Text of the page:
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By Geryl Ogilvy
KUCHING, March 5: The growing number of housewives and mothers diagnosed with sexual transmitted infections (STIs) in the state signifies a worrying trend that needs to be tackled with a holistic approach.
Welfare, Community Wellbeing, Women, Family and Childhood Development Minister Datuk Seri Fatimah Abdullah said many of these women were diagnosed with STIs when taking their prenatal check ups.
She emphasised the need to carry out more awareness and educational programmes, as well as to reach out to individuals with suspected STIs to get them to seek medical treatment.
In addition, Fatimah noted the need to raise awareness on safe sex practices among married couples, especially if one of the partners has history of STIs.
“The question arises whether the affected women got infected before or during her marriage, or even through blood transfusion for HIV cases. Back then, statistics revealed that STIs mostly occurred to individuals involved in drugs.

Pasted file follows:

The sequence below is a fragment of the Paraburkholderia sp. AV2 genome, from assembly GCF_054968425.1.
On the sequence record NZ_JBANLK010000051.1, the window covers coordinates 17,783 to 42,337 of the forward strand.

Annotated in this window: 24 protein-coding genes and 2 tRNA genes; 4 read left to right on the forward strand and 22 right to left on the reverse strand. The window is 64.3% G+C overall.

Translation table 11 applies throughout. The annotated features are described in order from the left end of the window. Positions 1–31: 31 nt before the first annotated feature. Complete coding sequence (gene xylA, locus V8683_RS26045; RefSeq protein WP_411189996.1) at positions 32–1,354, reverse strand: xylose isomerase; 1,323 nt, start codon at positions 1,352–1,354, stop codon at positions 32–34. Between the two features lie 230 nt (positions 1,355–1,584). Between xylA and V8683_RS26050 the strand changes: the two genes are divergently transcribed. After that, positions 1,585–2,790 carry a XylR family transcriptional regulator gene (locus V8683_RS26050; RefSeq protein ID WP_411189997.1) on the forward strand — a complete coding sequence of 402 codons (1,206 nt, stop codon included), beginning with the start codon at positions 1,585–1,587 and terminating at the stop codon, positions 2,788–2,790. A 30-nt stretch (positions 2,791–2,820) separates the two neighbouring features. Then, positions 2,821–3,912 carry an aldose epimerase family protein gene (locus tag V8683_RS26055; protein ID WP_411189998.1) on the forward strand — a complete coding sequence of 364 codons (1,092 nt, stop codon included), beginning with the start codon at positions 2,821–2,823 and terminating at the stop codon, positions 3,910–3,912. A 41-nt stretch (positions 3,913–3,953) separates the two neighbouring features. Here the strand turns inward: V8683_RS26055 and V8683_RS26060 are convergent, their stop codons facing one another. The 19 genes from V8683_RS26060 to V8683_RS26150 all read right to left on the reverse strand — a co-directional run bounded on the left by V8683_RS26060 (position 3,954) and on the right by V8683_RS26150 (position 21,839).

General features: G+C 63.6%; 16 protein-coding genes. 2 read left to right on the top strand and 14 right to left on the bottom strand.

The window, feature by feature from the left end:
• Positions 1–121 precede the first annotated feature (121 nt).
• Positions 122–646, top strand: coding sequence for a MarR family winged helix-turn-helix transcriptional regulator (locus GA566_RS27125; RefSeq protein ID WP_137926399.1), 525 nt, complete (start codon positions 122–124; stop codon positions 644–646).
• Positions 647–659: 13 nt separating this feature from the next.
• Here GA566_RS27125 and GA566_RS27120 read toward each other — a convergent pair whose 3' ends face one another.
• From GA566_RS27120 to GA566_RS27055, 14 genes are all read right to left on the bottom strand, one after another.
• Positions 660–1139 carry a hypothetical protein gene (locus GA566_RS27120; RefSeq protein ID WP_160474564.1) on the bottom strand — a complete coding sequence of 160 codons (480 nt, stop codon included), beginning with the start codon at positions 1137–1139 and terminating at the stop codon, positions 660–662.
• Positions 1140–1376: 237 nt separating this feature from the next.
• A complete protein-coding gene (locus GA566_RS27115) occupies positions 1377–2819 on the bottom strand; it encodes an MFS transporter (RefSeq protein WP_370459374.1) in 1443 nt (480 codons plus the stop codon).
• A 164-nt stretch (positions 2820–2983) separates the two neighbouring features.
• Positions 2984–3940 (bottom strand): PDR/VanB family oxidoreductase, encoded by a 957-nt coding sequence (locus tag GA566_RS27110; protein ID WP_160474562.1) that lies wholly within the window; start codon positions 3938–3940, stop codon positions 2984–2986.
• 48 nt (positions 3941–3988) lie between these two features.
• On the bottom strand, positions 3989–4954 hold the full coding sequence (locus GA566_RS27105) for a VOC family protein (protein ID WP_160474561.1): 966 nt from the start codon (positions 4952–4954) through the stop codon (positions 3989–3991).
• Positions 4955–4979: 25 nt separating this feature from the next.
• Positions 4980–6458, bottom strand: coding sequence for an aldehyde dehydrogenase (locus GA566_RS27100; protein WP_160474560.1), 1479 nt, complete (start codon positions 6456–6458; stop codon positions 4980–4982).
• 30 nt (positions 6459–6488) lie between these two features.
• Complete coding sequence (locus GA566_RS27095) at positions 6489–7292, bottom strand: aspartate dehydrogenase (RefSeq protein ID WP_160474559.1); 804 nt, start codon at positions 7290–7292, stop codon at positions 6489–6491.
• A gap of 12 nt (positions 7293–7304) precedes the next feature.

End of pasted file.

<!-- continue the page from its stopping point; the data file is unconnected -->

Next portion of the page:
“Now, more unsuspecting wives are affected and it should be encouraged for married couples to get diagnosed annually.
“We need a holistic approach by creating awareness and education on STIs and prevention, as well as promoting medical checkups,” she told reporters after closing the Sarawak Women and Family Department Self-Genius programme at the Borneo Convention Centre Kuching (BCCK) today.
Fatimah felt that it was not right for the wife — in most cases they were the unsuspecting party — to contract STIs due to the sexual behaviour of their spouse.
Without revealing the number of those with STIs in Sarawak, the minister said between 2010 and 2018, surveillance data revealed those diagnosed with gonorrhea and syphilis had increased by an average of 11 and 20 per cent respectively. The majority of those infected with STIs are people in the 20-29 age group.
With regards to HIV cases in Sarawak, there were 255 reported cases in 2015, which increased to 390 in 2017.
Of the 390 cases two years ago, 354 were transmitted through sexual intercourse, two cases were of vertical infection from pregnant mothers to children, three cases involved drugs and the transmission method in 31 other cases could not be ascertained.
Fatimah called for individuals to get tested and seek treatment.
Touching on the Self-Genius programme, which attracted 345 participants comprising civil servants, parents, teachers and NGOs, she said the objective was to enhance confidence and self-esteem, as well as to help individuals dealing with negative thoughts and feelings. — DayakDaily